Portuguese archaeologist Nuno Ribeiro speculated that earthen structures carved into the rocks on Corvo, Santa Maria, and Terceira islands date back nearly 2,000 years. Evidence found within these structures suggest they are ancient tombs used for burials and allude to the presence of human habitation before the arrival of the Portuguese.
By the fourteenth century, parts of the Azores Islands appear in the Atlas Catalan, indicating Europeans had already discovered them by then. But nothing else shows up in the way of literature or maps until the fifteenth century when Captain Gonçalo Velho, sailing under the command of Henry the Navigator, rediscovered the islands.
But other historians dispute this, saying that a Flemish-Dutch explorer named Joshua Vander Berg of Bruges, on his way to Lisbon, was forced to make landfall somewhere in the Azores during a severe storm. One such historian, Thomas Ashe, wrote a book in 1813 entitled A History of the Azores, in which he stated the Portuguese came after Berg and claimed it on behalf of Portugal.
Over the centuries, many of the "original" Azoreans have emigrated to places like Canada, the United States, Uruguay, and Brazil. Many Azoreans who migrate to the United States settle down in either Rhode Island or Southeastern Massachusetts.
3. Tuvalu, Polynesia
Formerly known as the Ellice Islands, Tuvalu is a Polynesian island country that sits in the Pacific Ocean. It’s situated in Oceania between Hawaii and Australia, lying little ways to the east-northeast of the Santa Cruz Islands.
Oceania spans the eastern and western hemispheres and comprises Polynesia, Micronesia, Melanesia, and Australasia. There are tens of thousands of islands that make up a large portion of Oceania’s total land area. In relation to all of that, Tuvalu looks like nothing but a tiny speck set off far from everything else.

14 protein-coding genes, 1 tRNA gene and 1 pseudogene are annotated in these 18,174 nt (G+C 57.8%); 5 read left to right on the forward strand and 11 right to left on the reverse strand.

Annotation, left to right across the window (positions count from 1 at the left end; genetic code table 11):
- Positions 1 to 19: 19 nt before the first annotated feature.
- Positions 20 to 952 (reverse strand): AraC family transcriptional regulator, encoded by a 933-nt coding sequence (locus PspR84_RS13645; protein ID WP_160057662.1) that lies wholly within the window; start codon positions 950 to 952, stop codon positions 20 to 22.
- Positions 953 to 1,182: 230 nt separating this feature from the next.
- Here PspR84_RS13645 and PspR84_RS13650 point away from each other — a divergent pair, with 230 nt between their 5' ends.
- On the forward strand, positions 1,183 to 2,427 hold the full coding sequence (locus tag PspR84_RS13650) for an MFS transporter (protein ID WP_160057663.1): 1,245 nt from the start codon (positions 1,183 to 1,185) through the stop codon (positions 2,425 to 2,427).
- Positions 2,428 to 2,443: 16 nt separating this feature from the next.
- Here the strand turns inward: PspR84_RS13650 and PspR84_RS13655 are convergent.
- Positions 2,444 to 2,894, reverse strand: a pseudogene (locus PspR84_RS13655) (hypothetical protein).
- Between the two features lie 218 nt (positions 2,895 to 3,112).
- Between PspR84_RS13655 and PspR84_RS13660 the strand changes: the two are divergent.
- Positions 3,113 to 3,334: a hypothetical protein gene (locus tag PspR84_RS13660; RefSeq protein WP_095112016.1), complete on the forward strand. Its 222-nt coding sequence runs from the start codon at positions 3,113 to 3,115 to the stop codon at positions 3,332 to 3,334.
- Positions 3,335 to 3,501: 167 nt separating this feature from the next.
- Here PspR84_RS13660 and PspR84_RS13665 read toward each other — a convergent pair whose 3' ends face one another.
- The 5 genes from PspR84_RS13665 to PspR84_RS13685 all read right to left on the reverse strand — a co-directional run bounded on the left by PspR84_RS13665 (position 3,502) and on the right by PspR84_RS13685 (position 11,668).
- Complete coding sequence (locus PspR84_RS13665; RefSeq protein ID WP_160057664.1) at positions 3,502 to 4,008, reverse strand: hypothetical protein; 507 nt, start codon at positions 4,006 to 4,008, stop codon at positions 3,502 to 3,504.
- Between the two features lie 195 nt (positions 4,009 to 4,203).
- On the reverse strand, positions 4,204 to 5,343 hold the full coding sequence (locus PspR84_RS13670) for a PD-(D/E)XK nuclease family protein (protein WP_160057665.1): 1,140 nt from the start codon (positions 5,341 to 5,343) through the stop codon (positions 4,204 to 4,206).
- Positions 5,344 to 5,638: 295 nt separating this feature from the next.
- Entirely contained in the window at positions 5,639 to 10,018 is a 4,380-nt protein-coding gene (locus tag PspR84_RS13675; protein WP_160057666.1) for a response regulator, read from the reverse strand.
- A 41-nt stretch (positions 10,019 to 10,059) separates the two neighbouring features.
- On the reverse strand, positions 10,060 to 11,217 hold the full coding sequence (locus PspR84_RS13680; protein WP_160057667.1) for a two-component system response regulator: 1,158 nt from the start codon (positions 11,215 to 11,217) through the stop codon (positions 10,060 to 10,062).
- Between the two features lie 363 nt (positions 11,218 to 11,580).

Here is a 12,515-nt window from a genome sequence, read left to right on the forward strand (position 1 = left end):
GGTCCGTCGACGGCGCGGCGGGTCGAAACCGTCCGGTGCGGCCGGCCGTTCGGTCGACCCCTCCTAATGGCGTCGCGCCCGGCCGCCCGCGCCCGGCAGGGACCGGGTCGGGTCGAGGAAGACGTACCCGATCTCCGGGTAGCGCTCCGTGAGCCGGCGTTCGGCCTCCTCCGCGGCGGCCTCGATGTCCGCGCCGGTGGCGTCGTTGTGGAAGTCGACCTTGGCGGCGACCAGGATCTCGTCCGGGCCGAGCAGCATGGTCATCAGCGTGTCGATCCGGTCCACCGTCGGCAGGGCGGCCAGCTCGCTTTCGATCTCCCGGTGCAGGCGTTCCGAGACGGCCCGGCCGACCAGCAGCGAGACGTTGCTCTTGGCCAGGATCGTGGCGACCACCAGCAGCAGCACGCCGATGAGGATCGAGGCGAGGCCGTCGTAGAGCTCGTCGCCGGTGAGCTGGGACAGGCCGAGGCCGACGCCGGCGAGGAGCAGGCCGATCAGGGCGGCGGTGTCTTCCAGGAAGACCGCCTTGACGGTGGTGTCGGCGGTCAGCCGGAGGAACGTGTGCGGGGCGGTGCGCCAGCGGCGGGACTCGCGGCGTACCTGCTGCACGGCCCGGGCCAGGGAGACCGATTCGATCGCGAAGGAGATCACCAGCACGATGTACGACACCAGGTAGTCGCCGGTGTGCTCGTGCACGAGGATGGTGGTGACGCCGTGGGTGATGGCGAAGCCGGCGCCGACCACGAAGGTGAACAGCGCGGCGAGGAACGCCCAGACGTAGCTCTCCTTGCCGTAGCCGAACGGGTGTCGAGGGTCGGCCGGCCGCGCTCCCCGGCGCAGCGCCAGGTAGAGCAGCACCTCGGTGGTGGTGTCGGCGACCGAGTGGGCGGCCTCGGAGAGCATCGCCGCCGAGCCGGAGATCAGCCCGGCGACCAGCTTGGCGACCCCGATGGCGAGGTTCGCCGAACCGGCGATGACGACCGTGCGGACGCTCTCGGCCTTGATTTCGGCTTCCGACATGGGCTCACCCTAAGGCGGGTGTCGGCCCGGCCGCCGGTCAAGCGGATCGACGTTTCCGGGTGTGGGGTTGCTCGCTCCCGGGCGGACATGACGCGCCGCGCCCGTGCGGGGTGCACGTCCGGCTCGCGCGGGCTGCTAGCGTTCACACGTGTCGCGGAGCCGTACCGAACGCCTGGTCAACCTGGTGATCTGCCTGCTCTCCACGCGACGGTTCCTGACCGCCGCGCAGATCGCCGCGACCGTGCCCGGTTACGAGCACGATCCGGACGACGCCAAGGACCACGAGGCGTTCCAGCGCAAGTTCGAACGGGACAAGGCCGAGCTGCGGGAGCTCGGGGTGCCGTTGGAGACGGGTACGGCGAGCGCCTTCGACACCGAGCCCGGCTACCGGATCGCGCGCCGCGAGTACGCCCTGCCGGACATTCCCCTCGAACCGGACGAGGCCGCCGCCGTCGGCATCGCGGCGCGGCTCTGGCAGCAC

Polynesians were the first humans to inhabit Tuvalu, having spread out from Tonga and Samoa and into the Tuvaluan atolls. Tuvalu acted as a stepping stone for their migration to the Polynesian Outlier communities in Micronesia and Melanesia.
In the mid-16th century, the first European to sail through the area was Spanish navigator Álvaro de Mendaña. Mendaña first laid sight on the Island of Nui while on an expedition searching for Terra Australis. In 1819, the Island of Funafuti was given the name "Ellice's Island." English hydrographer Alexander George Findlay later applied the name "Ellice" to all nine of the islands.
Today, the United Nations has designated Tuvalu as being the least developed country "because of its limited potential for economic development, the absence of exploitable resources and its small size and vulnerability to external economic and environmental shocks."
Additionally, tourism is not very significant due to the country's remote location. In 2010, only 1,684 visitors from other countries came to Tuvalu, with 65 per cent of them there for business. That number only increased to 2,000 by 2016.
As would be expected of an island located in this part of the world, Tuvalu has only two distinct seasons: a wet season starting around November to April and a dry season starting sometime in May to October.
Beginning in October to March, Tuvalu experiences westerly gales and torrential rains - a period known as Tau-o-lalo. From April to November, the area enjoys moderate tropical temperatures, along with easterly winds.